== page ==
Organized around local zawiyas, the Sufi brotherhoods provided social cohesion and spiritual fulfillment at the local level. Led by Shaykh al Jazuli (d. 1465) of the Jazuliya Sufi order, resistance to Portuguese raids gathered momentum. Shaykh Al Jazuli occupies a position in Morocco similar to that held by Shaykh Moeenuddin Chishti of Ajmer in India and Baba Fareed in India and Pakistan.

One of the emirs in southern Morocco, Muhammed al Sa’adi became a follower of the shaykh, organized a resistance to Portuguese encroachments and founded the Sa’adid dynasty. His two sons Ahmed and Muhammed consolidated their holdings in southern Morocco. In 1541, Muhammed al Sa’adi drove the Portuguese from the fort of Santa Cruz, their principal base commanding an entrance to the Atlantic. Within two years (1541-1543), the Sa’adids had recaptured all the fortresses along the Moroccan coast except Tangier and Ceuta. The prestige of the Sa’adids and of the Jazuliya movement rose, while Portuguese trade with the coast of Africa and the Indian Ocean suffered a blow.

It is against this background that the Battle of al Qasr al Kabir must be examined. In 1576, when the ousted Muhammed al Sa’adi sought Portuguese help, King Sebastian saw a golden opportunity to crush the “Moors” and win the Crusades in North Africa once and for all. Extensive preparations were made, and Sebastian landed on the African coast with a seasoned army of more than 20,000. Included in this were the most capable generals, noblemen and men of war that Portugal could muster. The army was well supplied with cannon. The moment for an historic decision on the fate of the Maghrib had arrived. The gravity of the moment was well understood by the Moroccans and the Crusade was answered by the Jazuliya Sufi order. A proclamation of jihad went out. Soldiers gathered from far and wide. Religious fervor rose. Preparations were made and muskets and cannon were acquired from the Turks and the English.

The two armies met just south of the city of Arzila on the plain of al Qasr al Kabir. The Portuguese cannon opened up its salvos. Emir Abdul Malik fell in the first salvo. Immediately, the Jazuliyas appointed his brother Ahmed al Sa’adi as the new emir and charged forth. The burst of Moroccan cannon shook the valley. The fervor of the Jazuliya Sufis carried the day. The Portuguese army was crushed. Of the more than 20,000 invaders, only a few hundred survived to tell the story of this defeat. Sebastian was killed. Ahmed was given the title of al Mansur, the victorious. A large amount of war material and booty was captured. Ahmed al Mansur, always short of money, used the captives to good advantage and ransomed them for gold and silver from Lisbon.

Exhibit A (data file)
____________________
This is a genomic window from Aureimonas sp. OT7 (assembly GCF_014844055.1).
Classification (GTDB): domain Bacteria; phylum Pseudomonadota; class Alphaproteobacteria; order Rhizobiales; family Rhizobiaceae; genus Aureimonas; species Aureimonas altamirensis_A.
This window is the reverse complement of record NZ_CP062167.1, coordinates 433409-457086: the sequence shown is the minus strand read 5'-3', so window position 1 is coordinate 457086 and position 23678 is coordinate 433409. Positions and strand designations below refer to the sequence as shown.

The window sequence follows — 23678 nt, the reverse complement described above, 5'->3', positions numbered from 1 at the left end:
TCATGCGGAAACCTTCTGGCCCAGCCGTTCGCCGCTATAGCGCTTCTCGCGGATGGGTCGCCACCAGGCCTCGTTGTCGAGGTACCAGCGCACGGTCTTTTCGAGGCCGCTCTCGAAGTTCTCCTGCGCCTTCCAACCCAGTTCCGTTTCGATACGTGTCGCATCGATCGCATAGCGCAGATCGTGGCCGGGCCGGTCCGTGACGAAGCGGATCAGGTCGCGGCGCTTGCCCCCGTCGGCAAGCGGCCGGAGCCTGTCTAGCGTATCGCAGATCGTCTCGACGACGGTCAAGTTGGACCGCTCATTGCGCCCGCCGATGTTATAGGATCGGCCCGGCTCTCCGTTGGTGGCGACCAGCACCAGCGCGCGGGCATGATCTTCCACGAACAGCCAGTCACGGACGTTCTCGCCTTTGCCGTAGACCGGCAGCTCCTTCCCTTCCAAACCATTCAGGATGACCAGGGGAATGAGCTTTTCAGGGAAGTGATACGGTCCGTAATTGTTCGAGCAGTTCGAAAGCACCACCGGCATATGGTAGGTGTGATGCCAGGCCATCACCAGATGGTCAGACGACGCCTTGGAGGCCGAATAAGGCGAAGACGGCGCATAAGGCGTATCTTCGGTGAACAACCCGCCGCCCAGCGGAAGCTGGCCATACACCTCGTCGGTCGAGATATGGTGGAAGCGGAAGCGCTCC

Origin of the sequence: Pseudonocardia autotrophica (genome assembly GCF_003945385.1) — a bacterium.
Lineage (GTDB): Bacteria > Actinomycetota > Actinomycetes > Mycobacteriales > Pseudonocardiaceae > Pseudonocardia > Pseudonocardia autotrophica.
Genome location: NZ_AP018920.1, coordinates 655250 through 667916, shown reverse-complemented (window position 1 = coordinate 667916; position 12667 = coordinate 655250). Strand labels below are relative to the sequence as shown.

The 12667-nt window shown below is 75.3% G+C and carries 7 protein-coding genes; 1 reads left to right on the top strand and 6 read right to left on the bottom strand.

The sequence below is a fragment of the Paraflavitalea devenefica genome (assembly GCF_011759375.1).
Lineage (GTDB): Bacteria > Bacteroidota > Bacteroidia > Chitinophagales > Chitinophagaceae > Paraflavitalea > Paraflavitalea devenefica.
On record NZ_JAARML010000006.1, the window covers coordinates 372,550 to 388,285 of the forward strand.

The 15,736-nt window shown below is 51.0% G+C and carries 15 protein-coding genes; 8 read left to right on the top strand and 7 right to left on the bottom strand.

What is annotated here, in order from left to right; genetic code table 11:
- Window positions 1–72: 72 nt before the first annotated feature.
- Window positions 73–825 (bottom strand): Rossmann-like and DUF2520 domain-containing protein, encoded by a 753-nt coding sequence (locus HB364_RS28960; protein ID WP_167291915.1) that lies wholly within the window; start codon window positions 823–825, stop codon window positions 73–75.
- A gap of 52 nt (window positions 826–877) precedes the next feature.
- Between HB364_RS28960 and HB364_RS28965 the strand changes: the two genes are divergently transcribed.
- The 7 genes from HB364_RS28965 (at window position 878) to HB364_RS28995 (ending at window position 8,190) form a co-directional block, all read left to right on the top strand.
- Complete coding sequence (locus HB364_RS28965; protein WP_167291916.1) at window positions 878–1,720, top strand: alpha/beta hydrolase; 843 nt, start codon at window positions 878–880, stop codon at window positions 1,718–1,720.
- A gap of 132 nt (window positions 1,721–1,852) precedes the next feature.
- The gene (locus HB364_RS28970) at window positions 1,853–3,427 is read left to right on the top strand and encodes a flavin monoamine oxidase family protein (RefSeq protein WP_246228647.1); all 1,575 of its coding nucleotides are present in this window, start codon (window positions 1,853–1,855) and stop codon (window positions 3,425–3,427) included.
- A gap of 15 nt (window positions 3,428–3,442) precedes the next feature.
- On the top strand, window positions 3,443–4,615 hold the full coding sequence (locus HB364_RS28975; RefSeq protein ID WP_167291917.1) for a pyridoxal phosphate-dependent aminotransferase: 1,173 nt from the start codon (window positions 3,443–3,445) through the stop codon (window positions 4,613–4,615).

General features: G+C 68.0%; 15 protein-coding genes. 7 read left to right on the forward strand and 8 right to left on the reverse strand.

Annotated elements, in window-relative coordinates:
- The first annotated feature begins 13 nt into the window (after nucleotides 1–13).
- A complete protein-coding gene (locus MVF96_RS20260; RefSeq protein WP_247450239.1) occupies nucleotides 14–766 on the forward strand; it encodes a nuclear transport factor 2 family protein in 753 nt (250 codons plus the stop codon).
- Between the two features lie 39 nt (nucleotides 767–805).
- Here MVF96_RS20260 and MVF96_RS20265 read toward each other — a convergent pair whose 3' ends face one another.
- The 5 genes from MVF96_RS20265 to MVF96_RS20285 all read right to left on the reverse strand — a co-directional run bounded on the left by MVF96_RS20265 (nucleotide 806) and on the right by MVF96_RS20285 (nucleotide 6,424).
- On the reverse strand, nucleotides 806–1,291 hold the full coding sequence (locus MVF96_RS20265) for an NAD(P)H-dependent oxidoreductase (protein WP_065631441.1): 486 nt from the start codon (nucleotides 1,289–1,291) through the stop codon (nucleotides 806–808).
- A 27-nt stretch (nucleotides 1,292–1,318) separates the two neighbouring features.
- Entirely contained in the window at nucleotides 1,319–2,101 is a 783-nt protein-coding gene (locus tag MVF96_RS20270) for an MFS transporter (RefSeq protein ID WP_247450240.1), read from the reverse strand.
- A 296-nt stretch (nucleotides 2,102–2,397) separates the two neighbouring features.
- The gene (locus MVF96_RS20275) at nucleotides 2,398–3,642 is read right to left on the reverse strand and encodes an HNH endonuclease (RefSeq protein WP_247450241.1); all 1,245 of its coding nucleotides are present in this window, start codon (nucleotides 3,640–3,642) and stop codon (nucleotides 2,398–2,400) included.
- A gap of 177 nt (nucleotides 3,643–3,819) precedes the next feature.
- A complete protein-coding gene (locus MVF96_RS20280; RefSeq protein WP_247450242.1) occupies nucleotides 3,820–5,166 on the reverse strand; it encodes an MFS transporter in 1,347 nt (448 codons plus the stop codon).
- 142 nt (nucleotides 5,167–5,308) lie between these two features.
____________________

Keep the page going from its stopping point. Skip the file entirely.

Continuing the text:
There were three kings involved in this battle-King Sebastian of Portugal, Emir Abdul Malik al Sa’adi and Emir Ahmed al Mansur al Sa’adi. For this reason, the Battle of al Qasr al Kabir is sometimes referred to as the Battle of Three Kings.

The Battle of al Qasr al Kabir was a major event in world history. It marked the end of the western Crusade. Christian ambitions in North Africa were frustrated. The Maghrib remained in the Muslim camp and did not suffer the same fate as Granada. Portugal was crippled and within two years became a vassal of Spain. Taken together with the destruction of the Spanish armada ten years later (1588), the Battle of al Qasr al Kabir marked the end of the Iberian trade monopoly with Asia and America. The Spanish Monarch took over the Portuguese trade monopoly with West Africa and India. Spain tried to guard this monopoly using the resources of the New World. In this effort, she failed because the span of control was too large for the available resources. The navies of Spain and Portugal could not patrol the vast reaches of the Atlantic and Indian Oceans. Pirates, profiteers and interlopers from France, England and Morocco successfully challenged the monopoly. Although Spain still enjoyed considerable power with its holdings in Mexico, Peru and the Philippines, the Spanish Empire was past its zenith. The wheels of fortune turned, a historic window of opportunity presented itself, and history waited for new players to take the center stage. It was at this juncture that the Protestant nations of northern Europe, the Dutch and the English, entered the world stage with a nascent resilience and made a dash for the trade routes linking Europe, America, Africa and India. The center of gravity of world power was moving towards northern Europe.